From a brief glimpse of a complex scene, we recognize people and objects, their relationships to each other, and the overall gist of the scene – all within a few hundred milliseconds and with no apparent effort. What are the computations underlying this remarkable ability and how are they implemented in the brain? To address these questions, my research bridges recent advances in machine learning with human behavioral and neural data to provide a computationally precise account of how visual recognition works in humans.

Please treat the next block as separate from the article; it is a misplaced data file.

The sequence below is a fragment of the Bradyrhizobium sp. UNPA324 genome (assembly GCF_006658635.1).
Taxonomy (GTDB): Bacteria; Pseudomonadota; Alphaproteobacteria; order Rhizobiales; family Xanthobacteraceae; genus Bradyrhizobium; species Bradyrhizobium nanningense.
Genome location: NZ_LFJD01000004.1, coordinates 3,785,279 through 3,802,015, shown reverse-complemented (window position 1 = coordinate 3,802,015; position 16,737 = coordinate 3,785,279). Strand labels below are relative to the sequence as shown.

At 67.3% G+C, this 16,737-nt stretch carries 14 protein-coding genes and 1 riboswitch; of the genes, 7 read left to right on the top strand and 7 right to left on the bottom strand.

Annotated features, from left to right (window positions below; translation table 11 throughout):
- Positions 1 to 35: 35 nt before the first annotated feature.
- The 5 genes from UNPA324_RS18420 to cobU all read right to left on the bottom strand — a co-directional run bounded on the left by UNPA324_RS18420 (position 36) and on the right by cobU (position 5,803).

I am currently a postdoctoral researcher at MIT where I work with Nancy Kanwisher. I completed my PhD at the Max Planck Institute for Biological Cybernetics under the supervision of Isabelle Bülthoff and Johannes Schultz, investigating behavioral and neural correlates of dynamic face perception. During my first Postdoc at CNRS-CerCo working with Leila Reddy and Weiji Ma, I used a combination of Bayesian modelling, psychophysics and neuroimaging to characterize the integration of facial form and motion information during face perception.